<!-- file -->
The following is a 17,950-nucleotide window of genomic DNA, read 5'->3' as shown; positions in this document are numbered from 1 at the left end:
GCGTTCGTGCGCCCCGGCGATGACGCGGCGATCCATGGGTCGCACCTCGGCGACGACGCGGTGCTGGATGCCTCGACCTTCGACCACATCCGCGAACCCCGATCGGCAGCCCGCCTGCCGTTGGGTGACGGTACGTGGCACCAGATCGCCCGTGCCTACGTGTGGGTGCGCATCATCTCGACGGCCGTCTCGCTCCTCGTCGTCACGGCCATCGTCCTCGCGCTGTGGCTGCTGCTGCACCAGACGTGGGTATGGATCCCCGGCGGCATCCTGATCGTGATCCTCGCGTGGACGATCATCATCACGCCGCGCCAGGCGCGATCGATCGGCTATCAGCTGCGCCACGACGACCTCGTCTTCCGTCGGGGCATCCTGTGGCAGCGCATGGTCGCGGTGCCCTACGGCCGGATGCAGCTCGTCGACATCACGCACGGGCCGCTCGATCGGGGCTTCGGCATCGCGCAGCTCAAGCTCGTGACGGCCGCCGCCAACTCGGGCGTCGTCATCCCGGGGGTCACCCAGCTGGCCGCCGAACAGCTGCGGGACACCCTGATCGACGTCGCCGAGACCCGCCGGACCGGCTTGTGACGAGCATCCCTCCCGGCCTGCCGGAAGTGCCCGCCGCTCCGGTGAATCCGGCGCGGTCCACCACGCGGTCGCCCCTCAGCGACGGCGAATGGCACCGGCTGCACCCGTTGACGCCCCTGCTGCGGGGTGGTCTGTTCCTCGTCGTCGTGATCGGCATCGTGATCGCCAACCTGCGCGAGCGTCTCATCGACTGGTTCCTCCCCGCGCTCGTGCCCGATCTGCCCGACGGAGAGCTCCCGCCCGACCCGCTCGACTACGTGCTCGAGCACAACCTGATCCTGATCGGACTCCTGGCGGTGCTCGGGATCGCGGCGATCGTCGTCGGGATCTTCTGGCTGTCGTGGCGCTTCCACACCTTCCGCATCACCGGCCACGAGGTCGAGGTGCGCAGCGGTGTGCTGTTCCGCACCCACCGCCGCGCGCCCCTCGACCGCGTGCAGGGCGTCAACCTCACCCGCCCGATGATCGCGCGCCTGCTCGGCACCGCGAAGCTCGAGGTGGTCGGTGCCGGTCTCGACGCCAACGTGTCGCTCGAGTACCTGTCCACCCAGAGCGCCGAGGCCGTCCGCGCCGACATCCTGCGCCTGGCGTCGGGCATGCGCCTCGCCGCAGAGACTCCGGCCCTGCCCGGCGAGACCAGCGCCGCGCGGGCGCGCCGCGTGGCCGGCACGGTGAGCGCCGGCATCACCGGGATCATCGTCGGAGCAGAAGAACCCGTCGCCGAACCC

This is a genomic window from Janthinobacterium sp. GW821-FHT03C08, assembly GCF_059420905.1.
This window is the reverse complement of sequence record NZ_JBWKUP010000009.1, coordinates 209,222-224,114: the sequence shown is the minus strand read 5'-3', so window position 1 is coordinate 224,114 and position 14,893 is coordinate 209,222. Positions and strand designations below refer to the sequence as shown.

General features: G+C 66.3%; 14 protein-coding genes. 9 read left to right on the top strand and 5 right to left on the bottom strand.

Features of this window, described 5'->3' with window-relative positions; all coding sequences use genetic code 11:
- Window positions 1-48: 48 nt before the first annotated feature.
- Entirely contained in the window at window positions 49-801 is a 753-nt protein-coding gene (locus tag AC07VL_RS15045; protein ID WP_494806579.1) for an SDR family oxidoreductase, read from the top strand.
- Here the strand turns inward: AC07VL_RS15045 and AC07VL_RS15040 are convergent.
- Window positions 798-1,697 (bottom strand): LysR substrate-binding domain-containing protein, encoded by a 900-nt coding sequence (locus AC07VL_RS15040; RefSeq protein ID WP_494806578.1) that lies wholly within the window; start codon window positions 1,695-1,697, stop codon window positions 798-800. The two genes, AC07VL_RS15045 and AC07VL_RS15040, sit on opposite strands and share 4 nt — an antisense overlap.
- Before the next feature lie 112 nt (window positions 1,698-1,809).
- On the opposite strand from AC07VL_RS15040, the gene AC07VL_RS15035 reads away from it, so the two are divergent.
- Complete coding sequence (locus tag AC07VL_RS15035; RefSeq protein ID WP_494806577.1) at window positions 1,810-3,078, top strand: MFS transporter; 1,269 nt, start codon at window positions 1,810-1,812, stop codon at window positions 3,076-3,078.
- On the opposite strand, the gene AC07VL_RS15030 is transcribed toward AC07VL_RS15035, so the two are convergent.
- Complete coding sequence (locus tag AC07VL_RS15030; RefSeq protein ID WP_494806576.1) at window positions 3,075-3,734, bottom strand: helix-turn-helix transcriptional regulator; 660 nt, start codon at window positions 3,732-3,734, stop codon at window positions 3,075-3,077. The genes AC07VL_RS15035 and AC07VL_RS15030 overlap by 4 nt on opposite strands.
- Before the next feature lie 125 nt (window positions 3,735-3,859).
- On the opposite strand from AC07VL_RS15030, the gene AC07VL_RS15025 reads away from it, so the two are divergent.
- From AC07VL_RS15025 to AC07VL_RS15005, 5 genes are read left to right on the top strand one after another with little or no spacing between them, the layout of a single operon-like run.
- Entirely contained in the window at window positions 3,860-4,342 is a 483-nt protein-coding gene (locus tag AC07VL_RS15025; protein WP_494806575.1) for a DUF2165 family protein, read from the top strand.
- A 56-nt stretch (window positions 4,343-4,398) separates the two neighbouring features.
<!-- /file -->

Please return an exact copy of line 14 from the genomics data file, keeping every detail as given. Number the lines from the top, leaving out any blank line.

- On the opposite strand, the gene AC07VL_RS15030 is transcribed toward AC07VL_RS15035, so the two are convergent.